I found Trademark Info’s record, too. It indicates that the company is in “in liquidation,” if I’m interpreting it correctly. This firm’s latest address is different from Trademark-DB’s address, and its point of contact is Kimar Anstalt. According to the Panama Offshore Leaks Database, it’s a subsidiary of Majoria Investments Limited, which the same database lists as being “defaulted.”
The two firms are clearly connected:
- Both listed the same fax number on their letters, which included very similar content.
- Both were using the same location in US as the drop point for checks. Both were registered in Liechtenstein, albeit at different addresses.
- In addition, both specified the same phone number, 4233841077, in their domain registration records.
- Moreover, a search of PassiveTotal records showed that the firms’ web servers employed the same DNS and registrar servers and at some point were assigned IP addresses on the same Class C subnet 220.127.116.11.
I suspect Trademark Info was the first incarnation of the scheme and has now been dissolved. Trademark-DB seems like a reincarnation of the service, or perhaps it is a copycat effort. It is active as of this writing.
Unsecured Nonpriority Claims
Though Trademark Info as a company appears to have been liquidated, the database hosted on its site is still available. I found no way to browse its full contents, but one can perform searches to query the records. For instance, when I search for records where the owner of the trademark contained an “a”, the site showed me 20 records of companies with addresses in the US and Canada.
Presumably, each of these companies paid around $600 to be included in this listing, possibly because they misinterpreted the letter sent by Trademark Info as an invoice. The service for which they paid was of dubious value. As far as I can tell search engine don’t include the site’s contents in their index, so people are unlikely to come across the trademark’s entry in this database unless they specifically search the database for it.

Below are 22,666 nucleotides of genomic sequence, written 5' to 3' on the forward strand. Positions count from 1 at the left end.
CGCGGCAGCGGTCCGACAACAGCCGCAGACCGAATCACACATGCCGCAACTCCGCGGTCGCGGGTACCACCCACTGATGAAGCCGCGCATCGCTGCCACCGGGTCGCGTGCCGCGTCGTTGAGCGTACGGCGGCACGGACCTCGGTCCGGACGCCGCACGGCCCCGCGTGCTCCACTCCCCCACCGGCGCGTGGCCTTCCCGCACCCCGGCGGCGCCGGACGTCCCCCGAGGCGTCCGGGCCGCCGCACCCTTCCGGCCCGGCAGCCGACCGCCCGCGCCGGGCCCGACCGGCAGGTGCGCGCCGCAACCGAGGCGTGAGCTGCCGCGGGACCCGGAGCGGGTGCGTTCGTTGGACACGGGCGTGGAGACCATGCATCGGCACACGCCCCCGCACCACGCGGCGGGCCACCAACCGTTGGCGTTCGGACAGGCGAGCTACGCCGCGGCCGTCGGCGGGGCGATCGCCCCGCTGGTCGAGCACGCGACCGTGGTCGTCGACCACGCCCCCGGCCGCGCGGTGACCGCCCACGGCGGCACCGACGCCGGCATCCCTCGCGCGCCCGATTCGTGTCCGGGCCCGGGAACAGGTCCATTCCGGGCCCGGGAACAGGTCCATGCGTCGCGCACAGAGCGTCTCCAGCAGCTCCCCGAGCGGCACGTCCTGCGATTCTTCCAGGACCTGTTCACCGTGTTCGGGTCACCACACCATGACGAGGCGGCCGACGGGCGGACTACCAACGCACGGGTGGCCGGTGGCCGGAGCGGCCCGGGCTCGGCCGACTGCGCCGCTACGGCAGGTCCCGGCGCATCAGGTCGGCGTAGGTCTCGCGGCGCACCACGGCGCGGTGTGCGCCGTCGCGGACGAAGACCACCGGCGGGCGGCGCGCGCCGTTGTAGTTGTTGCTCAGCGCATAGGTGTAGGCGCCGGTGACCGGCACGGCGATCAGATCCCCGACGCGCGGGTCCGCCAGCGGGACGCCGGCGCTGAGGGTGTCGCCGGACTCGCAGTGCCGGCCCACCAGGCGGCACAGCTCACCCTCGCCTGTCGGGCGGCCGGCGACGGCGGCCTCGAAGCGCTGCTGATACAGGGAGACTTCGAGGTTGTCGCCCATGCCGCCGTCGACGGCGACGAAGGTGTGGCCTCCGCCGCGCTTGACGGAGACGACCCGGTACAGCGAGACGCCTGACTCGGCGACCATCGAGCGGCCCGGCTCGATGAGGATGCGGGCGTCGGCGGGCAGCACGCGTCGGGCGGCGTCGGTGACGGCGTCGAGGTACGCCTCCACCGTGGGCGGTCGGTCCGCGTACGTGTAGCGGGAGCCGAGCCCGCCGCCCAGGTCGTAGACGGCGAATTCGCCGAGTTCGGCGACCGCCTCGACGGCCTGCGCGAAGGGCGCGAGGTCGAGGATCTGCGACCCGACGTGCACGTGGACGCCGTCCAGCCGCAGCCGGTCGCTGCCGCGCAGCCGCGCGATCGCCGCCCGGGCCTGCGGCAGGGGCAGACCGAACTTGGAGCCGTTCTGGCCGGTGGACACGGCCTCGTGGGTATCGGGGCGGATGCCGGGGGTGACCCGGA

Another indication that companies issued payments to Trademark Info comes in the form of unclaimed funds that Texas Comptroller of Public Accounts is holding for the now-defunct company. I came across these records on the Texas government’s website that lets you search for such funds. It listed two unclaimed payments for $587 and two for $1,174, dating from 2005 to 2010.
Another example of the recipients treating Trademark Info’s letters as invoices can be seen in the petition that Mineola Water Corporation filed with the US Bankruptcy Court in Alabama. The company listed Trademark Info as a creditor “holding unsecured nonpriority claims” for its Sip of the South trademark in the amount of $596. The claim seems to be dated to 2008.
The database maintained by Trademark-DB is online as well. Like the Trademark Info catalog, the contents of this database do not seem to be available in search engines’ indexes. A few queries that I ran showed me various records registered between 2005 and 2012. It’s strange that I didn’t come across the more recent entries, given that I came across “invoices” that Trademark-DB sent between 2013 and 2015. I doubt people stopped responding, so perhaps the company stopped bothering to add new entries to its database? Or maybe the dates in its database are wrong?
The US Patent and Trademark Office maintains a page that warns about “non-USPTO solicitations that may resemble official USPTO communications.” It includes several examples of what the page calls “non-USPTO solicitations about which we have received complaints within the past several months.” It carefully avoids using the term “scam,” except when referring to the criminal indictment issued against one of the listed entities.
Though the list of non-USPTO examples includes three letters sent by Trademark-TD (1, 2, 3) for its Texas, Washington and Delaware locations, the scheme involving Trademark-TD is still active. If it is, indeed, associated with the actions of Trademark Info, these machinations have been going on for at least a decade. The longevity of the campaign isn’t surprising, given the difficulty of tracking down the companies and individuals behind them, especially when the controlling organizations are in the Principality of Liechtenstein.
Yet, the checks are being collected from US-based locations, which can be used as a starting point for further investigating the schemes that, at best, push the boundaries of US laws. For example, Title 39, United States Code, Section 3001, reportedly “makes it illegal to mail a solicitation in the form of an invoice, bill, or statement of account due unless it conspicuously bears a notice” stating that it’s not a bill. Furthermore, I wonder whether the lack of value in being listed in a private trademark registry might violate US federal and state laws that prohibit deceptive and unfair trade practices.
If you receive misleading communications from private trademark registration entities, the USPTO encourages you to file a complaint with the Federal Trade Commission (FTC). It also says that if you receive solicitations that are not already listed on the USPTO page mentioned above, that you email TMFeedback@uspto.gov. Lastly, USPTO recommends that you report the incident to your state’s “consumer protection authorities,” which you can locate via this link.